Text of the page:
“They compliment each other very well,” Popolizio said. “Hayden, he's all business. He has a great personality, but it's hard when you are so committed. Other people around him don’t understand him, but Trent balances it out for him. Trent can diffuse that stress in a good way.” 

While these brothers are so close, they are very different. Go to any wrestling match and watch the differences for yourself. When Hayden Hidlay wrestles, Trent Hidlay is cheering him on along the sidelines, hyping up the crowd. On the other hand, while Trent Hidlay is wrestling, his brother is on the sidelines pacing back and forth.

“What I’ve learned to do is just stand on the sidelines and cross my arms,” Hayden Hidlay said. “I just try to sit back and hope that the match is going faster than you think it is going. Everytime he goes out there, I'm thinking to myself, ‘Alright, he should win this match,’ just because I feel like he’s prepared more than everybody else. He’s more talented than everybody else, so that kind of stress really builds in a match, and I just really want to see him succeed, more so than myself sometimes.”

“People always notice me on the sidelines,” Trent Hidlay said. “I’m always flipping out; I’m always yelling. I definitely freak out a lot more over his matches than I do mine. I know how hard he works and I know how bad he wants it. As a brother and as a teammate, you want him to accomplish his goals and you’ll do anything to help, so me freaking out on the sidelines may be that extra help for him.” 

While they have been strong forces in each other’s success, you have to give them each their own credit for their impressive accomplishments, especially in an individually focused sport like wrestling.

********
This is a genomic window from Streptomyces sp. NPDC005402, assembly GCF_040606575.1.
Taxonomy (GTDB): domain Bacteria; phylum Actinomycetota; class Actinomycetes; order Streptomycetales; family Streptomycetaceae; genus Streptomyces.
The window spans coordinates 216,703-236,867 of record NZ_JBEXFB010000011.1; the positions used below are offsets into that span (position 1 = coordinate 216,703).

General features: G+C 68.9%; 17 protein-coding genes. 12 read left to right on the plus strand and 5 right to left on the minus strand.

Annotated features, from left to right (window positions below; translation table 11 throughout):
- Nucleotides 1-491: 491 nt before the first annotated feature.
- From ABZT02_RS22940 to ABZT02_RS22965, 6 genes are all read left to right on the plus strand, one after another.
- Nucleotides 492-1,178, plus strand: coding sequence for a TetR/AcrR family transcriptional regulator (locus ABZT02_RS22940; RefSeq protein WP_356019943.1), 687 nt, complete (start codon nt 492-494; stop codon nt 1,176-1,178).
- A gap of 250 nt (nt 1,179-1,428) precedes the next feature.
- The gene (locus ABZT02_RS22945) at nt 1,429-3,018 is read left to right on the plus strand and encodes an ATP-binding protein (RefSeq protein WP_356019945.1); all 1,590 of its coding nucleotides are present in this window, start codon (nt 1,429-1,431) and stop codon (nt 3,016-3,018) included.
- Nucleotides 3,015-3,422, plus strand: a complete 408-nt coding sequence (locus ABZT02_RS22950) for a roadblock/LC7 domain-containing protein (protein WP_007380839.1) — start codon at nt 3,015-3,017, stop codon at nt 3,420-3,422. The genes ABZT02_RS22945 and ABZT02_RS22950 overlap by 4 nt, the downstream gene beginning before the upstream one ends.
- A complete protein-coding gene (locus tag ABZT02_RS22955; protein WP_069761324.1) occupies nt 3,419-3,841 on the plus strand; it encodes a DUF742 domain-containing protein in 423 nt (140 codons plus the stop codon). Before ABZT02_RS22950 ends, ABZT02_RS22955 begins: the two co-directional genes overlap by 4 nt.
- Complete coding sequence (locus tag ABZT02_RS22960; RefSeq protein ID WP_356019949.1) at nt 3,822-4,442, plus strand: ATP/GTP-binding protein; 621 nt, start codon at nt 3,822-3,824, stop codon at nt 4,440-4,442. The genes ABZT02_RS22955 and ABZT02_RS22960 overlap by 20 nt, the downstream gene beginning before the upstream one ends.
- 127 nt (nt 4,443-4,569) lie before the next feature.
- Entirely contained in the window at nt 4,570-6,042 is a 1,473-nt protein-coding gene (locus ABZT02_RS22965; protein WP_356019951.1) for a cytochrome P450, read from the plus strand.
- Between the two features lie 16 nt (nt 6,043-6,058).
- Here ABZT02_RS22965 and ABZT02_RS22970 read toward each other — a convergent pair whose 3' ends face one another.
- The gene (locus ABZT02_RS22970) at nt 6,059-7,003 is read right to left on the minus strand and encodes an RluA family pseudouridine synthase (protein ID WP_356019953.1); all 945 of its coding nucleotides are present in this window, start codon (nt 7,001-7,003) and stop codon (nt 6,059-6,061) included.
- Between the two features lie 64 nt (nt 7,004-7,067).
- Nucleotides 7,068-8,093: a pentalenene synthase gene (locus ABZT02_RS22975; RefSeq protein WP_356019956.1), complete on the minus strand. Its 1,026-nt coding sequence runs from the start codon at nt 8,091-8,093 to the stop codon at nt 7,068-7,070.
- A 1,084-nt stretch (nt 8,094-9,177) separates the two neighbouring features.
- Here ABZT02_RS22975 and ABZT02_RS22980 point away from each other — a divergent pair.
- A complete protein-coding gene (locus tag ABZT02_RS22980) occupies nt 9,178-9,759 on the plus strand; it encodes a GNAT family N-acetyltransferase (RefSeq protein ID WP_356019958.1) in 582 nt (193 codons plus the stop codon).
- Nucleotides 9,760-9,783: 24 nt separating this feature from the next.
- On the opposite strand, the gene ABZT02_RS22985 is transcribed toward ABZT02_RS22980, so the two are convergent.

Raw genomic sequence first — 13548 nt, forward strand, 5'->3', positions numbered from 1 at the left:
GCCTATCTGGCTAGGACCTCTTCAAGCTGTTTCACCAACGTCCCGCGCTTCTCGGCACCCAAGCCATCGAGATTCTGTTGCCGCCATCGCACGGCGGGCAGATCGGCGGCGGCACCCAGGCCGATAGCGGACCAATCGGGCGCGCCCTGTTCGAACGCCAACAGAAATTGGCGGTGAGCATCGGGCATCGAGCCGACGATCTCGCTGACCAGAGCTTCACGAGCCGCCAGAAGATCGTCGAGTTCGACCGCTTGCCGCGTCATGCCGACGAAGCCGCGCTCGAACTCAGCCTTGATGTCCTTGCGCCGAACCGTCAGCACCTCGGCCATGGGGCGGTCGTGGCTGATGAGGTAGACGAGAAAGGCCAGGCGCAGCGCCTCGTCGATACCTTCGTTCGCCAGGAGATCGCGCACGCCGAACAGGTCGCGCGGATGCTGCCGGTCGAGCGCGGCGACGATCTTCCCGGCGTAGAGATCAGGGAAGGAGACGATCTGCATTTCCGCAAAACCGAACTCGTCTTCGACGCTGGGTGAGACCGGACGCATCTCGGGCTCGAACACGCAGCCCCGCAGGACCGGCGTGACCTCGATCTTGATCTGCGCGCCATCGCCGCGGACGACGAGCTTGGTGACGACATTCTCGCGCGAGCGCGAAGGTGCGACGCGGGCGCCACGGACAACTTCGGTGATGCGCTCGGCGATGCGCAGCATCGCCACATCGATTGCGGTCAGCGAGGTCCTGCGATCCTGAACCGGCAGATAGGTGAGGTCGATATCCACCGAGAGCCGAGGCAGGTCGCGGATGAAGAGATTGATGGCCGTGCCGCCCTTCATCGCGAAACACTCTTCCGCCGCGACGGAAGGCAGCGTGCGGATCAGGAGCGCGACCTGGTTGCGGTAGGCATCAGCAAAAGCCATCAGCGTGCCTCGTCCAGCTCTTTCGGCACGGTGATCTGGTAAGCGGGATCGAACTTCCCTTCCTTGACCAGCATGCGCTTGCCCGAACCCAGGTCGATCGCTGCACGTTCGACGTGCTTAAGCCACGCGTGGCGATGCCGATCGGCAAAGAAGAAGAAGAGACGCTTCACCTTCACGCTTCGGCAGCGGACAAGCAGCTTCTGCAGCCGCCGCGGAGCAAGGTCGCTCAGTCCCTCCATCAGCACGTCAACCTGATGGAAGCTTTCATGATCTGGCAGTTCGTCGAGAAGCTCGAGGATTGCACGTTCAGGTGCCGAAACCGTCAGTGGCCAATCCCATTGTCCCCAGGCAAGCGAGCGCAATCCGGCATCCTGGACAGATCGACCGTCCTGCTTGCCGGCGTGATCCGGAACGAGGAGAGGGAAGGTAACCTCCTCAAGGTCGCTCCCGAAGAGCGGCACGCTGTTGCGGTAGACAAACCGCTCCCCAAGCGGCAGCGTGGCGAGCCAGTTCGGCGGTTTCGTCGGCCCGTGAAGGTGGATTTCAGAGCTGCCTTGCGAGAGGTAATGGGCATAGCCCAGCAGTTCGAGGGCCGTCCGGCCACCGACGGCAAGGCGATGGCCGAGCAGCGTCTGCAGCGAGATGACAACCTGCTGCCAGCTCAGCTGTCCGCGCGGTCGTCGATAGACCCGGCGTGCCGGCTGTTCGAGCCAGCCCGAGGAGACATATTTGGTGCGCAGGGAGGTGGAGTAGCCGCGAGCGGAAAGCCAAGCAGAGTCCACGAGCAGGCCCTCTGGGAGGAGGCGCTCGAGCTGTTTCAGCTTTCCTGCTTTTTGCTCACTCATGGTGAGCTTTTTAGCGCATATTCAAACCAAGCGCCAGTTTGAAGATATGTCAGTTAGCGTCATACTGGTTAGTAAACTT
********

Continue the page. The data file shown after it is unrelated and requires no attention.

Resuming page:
“The push helps, but I think we have been able to realize our individual success is not dependent on each other. I think it comes back from the talk we had in junior high. We don’t have to be conjoined at the hip, and without me, he would be just fine,” Hayden Hidlay said.

With a big difference in weight class between the two, Hayden Hidlay at 157 and Trent Hidlay in 184, they don’t find themselves wrestling each other anymore, but they satisfy their competitive nature in other ways. 

“I’m a lot bigger than him, so we don’t wrestle. But if we are playing dodgeball, it’s definitely going to get competitive,” Trent Hidlay said.

You can often find them going back and forth on Twitter, debating who has more Heart of the Pack awards. But at the end of the day, they will always be each other’s biggest fans and biggest inspirations. 

“If I am doing what he is doing, then I know I'm doing something right,” Trent Hidlay said.

With all their accomplishments and success, Hayden and Trent Hidlay will prepare for another season of wrestling for the Wolfpack, their last season together in Raleigh, as Hayden Hidlay will be entering the year as a redshirt senior. As they continue to train, fans should mark their calendar for the next wrestling season to watch this duo help drive the Pack to success. While there, maybe catch a glimpse of Hayden Hidlay pacing back and forth, or perhaps Trent Hidlay breaking a chair in excitement for his brother’s win.

“I get the feeling that 15-20 years down the road, when I look back at this whole college experience, being able to do it with him has been the greatest highlight,” Hayden Hidlay said.